Review of Ready Player One by eric

Eric Mueser

Ready Player One the book was already reviewed on this site, and if you haven’t already read that review, I recommend you do, because I’m going to be focusing less on the summary and more on my opinion. I’ll have the summary first and my evaluation after that. Long story short, I liked it, but not everyone would. So now I’ll elaborate on that with minimal spoilers.

Ready Player One is based about 25 years in the future. It has a remarkably believable outlook on a dystopian future. The world becomes over-populated, and people stop trying to solve the world’s problems, and instead begin trying to out-live them. The most common way they do this is to escape to the OASIS, a virtual universe created by James Halliday. When Halliday dies, he leaves part of himself behind in the game in the form of three easter eggs. Any player who solves these easter eggs will be rewarded with Halliday’s estate, valued at $500 billion, and complete control over the OASIS. With the promise of complete control over something as influential as the OASIS, companies like IOI (led by Nolan Sorrento) were founded that employ hundreds of thousands of people to assist them in winning.

Our protagonist is Wade Watts (known in-game as Parzival), a regular in the OASIS and Halliday super-fan. Wade spends time in the OASIS to escape, and hang out with his friends. He meets his love interest, Art3mis, after saving her character from death (and therefore losing all of her in-game progress). Wade relates to Halliday on a deeper level though, and spends time combing through hours of footage of Halliday’s memories, which Halliday was always careful to document and make available to the OASIS. He figures out how to solve the first easter egg by listening to Halliday’s conversations, and this puts him on top of the leaderboard, which he shares with his friends who shortly thereafter complete.

After this happens, IOI hires a mercenary by the name of i-R0k who overhears Parzival tell Art3mis his real name, after which IOI tracks him to invite him to their virtual headquarters to offer him a job. Parzival refuses the job out of distrust, and IOI bombs his home. Wade lives, because he was not at home when the attack took place, but after is kidnapped by the resistance, led by Art3mis’s real life character Samantha, who reveals the true lengths IOI goes to in attempting to win. They kill hundreds and enslave thousands more through indentured servitude. Wade becomes determined to win. He looks further into Halliday’s memories and figures out the second easter egg, having to do with his only ever date, where he saw The Shining. They solve the easter egg, but IOI comes to the resistance base, where Samantha lets herself be captured so Wade can escape. She is taken to IOI headquarters and put in a virtual prison cell, and logged onto the OASIS in a labor camp to repay her father’s debt to IOI.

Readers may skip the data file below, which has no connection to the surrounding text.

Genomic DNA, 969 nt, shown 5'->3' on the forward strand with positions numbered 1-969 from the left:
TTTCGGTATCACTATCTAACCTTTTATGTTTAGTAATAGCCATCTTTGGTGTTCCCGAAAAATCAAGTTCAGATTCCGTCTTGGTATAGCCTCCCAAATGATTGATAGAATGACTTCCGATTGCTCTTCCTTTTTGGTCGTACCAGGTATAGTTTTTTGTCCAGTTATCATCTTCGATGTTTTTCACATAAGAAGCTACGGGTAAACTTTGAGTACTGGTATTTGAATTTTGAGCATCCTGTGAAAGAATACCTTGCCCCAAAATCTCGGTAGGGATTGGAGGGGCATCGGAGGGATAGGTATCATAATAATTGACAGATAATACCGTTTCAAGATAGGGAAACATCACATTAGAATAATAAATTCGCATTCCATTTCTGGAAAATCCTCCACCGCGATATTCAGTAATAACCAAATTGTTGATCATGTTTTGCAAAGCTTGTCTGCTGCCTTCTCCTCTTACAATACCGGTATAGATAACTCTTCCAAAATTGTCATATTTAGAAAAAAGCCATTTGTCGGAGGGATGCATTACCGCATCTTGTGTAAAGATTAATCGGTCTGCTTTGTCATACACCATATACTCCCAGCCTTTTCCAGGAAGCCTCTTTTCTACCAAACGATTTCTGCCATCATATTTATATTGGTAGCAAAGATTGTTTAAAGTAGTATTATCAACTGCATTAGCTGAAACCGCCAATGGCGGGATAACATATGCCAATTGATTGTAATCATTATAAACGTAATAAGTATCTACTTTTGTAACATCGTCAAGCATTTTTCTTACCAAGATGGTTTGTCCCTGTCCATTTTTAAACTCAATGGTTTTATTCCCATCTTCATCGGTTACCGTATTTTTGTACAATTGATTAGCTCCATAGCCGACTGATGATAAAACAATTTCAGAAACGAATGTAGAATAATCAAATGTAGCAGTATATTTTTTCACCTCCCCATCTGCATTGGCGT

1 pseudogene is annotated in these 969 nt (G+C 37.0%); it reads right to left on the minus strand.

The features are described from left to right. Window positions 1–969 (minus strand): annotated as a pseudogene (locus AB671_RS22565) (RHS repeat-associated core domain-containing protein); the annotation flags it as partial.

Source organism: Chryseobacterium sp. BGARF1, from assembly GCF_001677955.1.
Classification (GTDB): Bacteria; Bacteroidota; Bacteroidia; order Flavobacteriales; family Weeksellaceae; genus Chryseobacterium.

Wade remembers seeing Nolan Sorrento’s login credentials when he was offered a job, so he hacks his account to talk to Samantha, who breaks out of her cell and begins roaming IOI’s headquarters. IOI has figures out the third challenge and locks themselves inside a forcefield to protect themselves while they attempt to complete it, meaning no other OASIS members can access them. Samantha logs on to various different accounts inside IOI’s headquarters and shuts down the force-field and a massive battle ensues. Wade is about to complete the challenge when Nolan activates a super-weapon to kill all OASIS members in the area around them. If you want to find what happens after that, you have to read the book or watch the movie.

I liked this movie a lot. That being said, I fall into almost every category of people who would like this movie. For starters, I haven’t read the book. Most people who I’ve talked to who have read the book said the movie was a let-down in comparison. I’m also a teenage guy who spends his free time nerding out on all things computers based, so that puts me into a further biased category. But there were some things that it could’ve done better. The second easter egg was entirely based in the setting of the movie “The Shining,” (which I would recommend seeing before familiarizing yourself with) which seemed only loosely related and just out of place. There are a few half baked characters, and some unexplained plot aspects, but most of them clear up as you analyze the movie more. Back to what I liked though, starting with Spielberg. I personally hold Spielberg as almost the gold standard for directors, and this movie is undeniably and entirely him. In most of Spielberg's other movies, he is restricted by some form of historical sequence, and you can see how it affects the final product. In Ready Player One, his magic can be fully unleashed restricted by nothing, not even the laws of physics. This movie has a lot of transitions, and Spielberg changes the attitude and emotions seamlessly and gracefully from scene to scene in a way few other directors can recreate, linking the virtual and physical world in a way that truly only Spielberg can. The story line is above average, but has a very set audience that will recognize it. It has subtexts showing the dangers of free-range capitalism, and a much more direct references to net neutrality. If you’re a Spielberg fan, a gamer, or a nerdy teenager, you’ll love Ready Player One.


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